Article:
So, you want to be a journalist?

As a journalist for twenty years and a journalism educator for a further twenty years, I am often asked what preparation is best for a young person seeking a career in journalism. I avoid answering the question directly, generally saying it depends on the individual, their interests and their abilities. I came into journalism by a series of accidents and I hope that others can continue to have such opportunities.

blue world  Brian Trench

The media industries are in crisis. Advertising spending has collapsed. Public trust of the media is in decline. Editorial staff numbers are being cut. And nobody’s too sure any more just who is and who isn’t a journalist.

And you still want to be a journalist?

Certainly journalism remains a popular choice across Europe for studies and a (hoped-for) career. Journalism training and education courses of various kinds continue to proliferate. Private colleges compete with public universities. More practice-oriented courses compete with more theory-based.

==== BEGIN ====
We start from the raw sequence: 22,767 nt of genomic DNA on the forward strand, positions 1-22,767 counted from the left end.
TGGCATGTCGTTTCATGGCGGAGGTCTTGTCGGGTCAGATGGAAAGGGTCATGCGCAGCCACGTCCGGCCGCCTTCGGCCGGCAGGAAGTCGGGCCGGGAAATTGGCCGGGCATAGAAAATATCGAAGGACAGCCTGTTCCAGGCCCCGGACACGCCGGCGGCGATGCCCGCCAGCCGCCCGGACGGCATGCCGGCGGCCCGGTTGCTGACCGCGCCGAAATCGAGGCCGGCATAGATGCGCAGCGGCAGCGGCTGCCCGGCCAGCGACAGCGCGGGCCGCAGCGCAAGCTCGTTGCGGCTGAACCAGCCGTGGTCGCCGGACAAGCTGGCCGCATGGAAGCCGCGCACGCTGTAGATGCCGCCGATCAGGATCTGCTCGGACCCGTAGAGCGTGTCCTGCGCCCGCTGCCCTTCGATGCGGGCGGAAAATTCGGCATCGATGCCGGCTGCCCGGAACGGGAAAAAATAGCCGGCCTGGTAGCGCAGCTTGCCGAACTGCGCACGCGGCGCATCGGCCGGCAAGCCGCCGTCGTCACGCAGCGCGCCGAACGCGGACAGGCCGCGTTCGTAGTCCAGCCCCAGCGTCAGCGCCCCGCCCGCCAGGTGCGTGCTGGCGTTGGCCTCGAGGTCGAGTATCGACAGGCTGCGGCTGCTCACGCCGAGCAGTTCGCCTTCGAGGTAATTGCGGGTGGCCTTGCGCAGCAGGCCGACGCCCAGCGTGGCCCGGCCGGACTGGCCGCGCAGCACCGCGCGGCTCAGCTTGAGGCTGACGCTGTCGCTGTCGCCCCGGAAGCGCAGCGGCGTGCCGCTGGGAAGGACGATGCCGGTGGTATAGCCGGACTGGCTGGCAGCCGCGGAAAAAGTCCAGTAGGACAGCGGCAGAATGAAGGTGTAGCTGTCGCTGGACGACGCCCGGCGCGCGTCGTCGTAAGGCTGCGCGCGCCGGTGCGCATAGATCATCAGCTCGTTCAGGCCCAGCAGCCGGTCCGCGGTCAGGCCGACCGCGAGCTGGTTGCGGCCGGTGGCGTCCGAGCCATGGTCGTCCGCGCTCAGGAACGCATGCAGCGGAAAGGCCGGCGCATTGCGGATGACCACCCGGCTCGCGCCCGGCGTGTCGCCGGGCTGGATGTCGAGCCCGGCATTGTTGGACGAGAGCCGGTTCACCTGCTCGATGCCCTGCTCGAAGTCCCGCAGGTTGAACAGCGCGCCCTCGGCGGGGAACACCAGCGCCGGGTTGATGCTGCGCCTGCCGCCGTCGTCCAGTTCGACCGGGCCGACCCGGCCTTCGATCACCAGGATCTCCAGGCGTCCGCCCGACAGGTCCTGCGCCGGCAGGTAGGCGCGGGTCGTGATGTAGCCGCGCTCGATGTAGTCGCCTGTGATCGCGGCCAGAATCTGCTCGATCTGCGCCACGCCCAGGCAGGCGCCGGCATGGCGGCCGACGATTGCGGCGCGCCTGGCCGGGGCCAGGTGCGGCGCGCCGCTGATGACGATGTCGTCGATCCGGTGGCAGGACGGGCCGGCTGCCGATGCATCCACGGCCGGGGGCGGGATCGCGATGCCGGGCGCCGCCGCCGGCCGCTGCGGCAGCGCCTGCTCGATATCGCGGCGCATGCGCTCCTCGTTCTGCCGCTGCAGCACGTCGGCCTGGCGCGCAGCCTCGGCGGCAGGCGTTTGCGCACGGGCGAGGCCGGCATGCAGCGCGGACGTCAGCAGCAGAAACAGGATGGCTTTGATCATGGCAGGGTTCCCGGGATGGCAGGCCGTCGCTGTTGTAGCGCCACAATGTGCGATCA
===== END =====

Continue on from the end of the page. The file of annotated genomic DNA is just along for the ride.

Some courses emphasise the convergence of digital technologies, others follow the traditional demarcations between print, broadcasting and online. Some prepare students to be media entrepreneurs, others train them to be effective employees of large corporations.

I am often asked…

As a journalist for twenty years and a journalism educator for a further twenty years I have been many times through the debates that lie behind these differences. I am often asked what preparation is best for a young person seeking a career in journalism. I avoid answering the question directly, generally saying it depends on the individual, their interests and their abilities. I came into journalism by a series of accidents and I hope that others can continue to have such opportunities.

Good preparation for Euroculturers…?

Doing a European Masters in European culture and writing for this lively online magazine may be as good preparation as any for a career in journalism. There are good reasons for thinking that the mobility between cultures and contexts that the Euroculture experience brings is especially valuable in journalism in these challenging times.